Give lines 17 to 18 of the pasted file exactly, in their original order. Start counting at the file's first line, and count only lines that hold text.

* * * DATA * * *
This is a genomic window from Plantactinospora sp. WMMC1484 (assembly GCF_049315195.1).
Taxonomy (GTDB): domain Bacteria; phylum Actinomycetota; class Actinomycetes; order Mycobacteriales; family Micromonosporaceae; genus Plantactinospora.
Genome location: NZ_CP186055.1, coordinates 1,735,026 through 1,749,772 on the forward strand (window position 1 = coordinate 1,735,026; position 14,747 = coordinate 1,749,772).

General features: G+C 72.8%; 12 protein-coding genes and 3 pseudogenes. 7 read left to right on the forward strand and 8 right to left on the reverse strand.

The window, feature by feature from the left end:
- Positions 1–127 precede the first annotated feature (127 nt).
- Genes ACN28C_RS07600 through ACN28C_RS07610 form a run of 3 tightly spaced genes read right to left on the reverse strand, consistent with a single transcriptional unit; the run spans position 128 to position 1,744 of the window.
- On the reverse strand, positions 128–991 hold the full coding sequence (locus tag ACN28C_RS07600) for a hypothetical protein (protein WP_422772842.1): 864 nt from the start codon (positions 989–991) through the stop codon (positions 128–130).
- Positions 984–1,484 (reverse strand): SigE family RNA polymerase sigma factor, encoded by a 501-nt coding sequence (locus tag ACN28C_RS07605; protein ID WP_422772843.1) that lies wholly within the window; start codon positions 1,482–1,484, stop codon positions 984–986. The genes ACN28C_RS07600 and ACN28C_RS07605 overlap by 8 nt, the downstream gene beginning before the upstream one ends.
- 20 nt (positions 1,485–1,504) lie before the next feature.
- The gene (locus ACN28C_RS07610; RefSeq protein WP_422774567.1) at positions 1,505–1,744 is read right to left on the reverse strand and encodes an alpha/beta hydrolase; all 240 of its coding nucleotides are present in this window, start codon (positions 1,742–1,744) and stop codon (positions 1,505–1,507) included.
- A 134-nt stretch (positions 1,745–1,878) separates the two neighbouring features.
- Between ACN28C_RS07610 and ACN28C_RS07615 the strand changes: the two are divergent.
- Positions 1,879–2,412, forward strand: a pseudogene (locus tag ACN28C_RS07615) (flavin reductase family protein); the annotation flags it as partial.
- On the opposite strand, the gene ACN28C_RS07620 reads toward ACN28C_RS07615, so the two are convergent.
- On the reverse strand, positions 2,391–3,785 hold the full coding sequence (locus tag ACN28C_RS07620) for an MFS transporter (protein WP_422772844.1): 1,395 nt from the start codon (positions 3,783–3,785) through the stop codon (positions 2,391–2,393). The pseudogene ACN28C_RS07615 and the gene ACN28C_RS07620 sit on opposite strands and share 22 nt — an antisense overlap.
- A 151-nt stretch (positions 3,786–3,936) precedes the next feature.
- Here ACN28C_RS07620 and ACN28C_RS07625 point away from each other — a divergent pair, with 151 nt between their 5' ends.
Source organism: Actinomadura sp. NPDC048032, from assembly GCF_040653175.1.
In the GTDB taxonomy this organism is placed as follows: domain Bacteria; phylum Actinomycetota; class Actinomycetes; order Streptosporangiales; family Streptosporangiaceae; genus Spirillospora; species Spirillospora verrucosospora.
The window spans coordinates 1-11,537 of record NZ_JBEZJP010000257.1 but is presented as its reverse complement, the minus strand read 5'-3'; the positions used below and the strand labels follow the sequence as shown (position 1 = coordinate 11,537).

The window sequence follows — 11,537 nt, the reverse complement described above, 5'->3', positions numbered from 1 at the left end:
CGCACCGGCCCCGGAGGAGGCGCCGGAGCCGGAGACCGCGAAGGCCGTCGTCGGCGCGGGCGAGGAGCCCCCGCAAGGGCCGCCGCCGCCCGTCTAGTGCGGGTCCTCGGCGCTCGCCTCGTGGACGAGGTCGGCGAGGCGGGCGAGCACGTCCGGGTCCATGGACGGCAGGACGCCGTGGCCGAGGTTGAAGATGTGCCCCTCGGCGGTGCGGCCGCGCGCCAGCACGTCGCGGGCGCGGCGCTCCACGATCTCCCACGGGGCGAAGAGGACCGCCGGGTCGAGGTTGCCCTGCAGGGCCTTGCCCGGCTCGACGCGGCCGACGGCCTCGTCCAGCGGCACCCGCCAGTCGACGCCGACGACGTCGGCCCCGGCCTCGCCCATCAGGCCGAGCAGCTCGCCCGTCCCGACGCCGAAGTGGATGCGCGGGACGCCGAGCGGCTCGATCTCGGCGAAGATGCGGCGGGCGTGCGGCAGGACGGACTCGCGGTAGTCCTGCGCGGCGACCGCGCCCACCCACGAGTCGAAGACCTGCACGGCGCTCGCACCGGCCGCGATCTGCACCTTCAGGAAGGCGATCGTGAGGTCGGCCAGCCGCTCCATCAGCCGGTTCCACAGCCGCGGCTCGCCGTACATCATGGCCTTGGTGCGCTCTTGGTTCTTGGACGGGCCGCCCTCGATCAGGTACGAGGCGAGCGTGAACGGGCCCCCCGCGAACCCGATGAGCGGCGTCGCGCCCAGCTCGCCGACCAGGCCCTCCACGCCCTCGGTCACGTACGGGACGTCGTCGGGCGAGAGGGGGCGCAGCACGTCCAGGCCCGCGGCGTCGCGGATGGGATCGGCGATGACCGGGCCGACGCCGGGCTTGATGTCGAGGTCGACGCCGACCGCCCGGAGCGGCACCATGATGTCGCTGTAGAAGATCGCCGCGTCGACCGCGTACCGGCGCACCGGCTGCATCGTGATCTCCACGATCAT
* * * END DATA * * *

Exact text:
- A 151-nt stretch (positions 3,786–3,936) precedes the next feature.
- Here ACN28C_RS07620 and ACN28C_RS07625 point away from each other — a divergent pair, with 151 nt between their 5' ends.